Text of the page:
Saturday, March 5, 2011

If She Had Died in Her 80's - Chapter 5

Fifty years.
Half a century.
Most of a lifetime.
Why did it take me so long to get it?

Why did I spend most of my life focused on me and my needs instead of trying to understand her and her needs, her culture, her heart? Yes, I was 50 before I could move beyond my perceived injustices, my slights, the lack of affection, my own needs. She was 85 when I realized that it was within my power to change that.

I will never forget that phone call. Before I called her I determined that I would tell her, "I love you." Something I never heard her say to me; something I had never said to her. We talked about many things for about 20 minutes. Then it was time to hang up the phone. The time had come. I was a bundle of nerves and I was afraid of the reaction. "Well, I better go," I said. And then...I blurted it out..."I love you." There was the slightest hesitation, then, "I love you, too," she said. And we hung up. And I cried. And I cried.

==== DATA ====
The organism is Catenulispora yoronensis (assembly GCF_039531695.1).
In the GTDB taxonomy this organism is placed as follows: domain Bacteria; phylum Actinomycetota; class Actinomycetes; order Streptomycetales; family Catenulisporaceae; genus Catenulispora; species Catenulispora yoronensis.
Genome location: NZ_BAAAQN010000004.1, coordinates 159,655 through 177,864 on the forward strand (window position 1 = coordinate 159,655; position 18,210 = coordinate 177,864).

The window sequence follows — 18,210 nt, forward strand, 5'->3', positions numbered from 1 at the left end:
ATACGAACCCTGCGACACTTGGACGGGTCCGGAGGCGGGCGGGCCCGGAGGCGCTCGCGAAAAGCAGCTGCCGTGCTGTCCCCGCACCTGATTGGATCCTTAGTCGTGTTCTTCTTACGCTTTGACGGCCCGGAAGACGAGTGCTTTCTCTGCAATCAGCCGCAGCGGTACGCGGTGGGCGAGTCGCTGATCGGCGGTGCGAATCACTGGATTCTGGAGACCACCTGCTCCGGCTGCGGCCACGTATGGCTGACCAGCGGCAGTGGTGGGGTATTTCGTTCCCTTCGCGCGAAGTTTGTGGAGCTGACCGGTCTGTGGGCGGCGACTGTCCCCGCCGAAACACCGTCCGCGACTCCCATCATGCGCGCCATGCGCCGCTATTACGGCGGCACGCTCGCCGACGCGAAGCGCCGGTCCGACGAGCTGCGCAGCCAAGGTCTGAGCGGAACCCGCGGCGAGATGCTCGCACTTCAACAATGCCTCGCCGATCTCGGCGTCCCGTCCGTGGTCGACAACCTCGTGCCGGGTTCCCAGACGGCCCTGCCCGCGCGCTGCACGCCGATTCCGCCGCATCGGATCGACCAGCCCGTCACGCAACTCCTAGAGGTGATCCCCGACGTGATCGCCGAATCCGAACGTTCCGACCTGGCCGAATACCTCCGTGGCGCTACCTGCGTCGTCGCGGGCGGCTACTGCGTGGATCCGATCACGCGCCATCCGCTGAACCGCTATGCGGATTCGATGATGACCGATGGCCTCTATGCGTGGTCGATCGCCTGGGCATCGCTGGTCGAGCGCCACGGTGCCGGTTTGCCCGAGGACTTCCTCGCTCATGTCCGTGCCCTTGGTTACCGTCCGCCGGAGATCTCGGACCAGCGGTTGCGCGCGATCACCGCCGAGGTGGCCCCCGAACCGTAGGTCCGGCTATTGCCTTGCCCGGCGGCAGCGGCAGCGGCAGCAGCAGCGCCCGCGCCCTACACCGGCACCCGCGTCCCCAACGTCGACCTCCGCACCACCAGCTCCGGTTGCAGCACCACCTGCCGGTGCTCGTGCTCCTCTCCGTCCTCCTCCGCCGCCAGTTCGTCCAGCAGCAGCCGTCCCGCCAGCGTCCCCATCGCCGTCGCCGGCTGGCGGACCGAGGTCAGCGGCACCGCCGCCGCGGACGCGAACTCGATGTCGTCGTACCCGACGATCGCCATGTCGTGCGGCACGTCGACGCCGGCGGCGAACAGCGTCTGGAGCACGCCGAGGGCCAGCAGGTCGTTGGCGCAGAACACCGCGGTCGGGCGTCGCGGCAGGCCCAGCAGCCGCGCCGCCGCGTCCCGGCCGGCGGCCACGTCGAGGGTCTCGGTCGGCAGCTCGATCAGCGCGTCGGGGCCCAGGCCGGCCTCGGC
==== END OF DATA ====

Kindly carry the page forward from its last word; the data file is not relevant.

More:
It was so hard, yet so easy. The barrier was broken. Over the next eight years of her life, I strove to make up for lost time. Before I could really forgive I needed to understand her better. Speaking with her sisters and brothers, I learned a lot about my mom and the times and events that shaped who she was. I better understood the culture of emotional repression. And I discovered that my mom was a lot like her mom. I forgave.

How thankful I am that I had eight years of not only telling my mom I loved her, but showing her that I did as well. I did what I could to be there for her, to listen to her, to advocate for her. I hugged her, I thanked her. And I'd like to think that in some small way I opened the door for her to express her feelings as well.

August 7, 2010, when my mother died, I knew beyond a shadow of a doubt that she really did love me. I thank God for giving her a long life. I'm so glad she didn't die in her 80's. If she had, I would never have known the loving bond of a mother.

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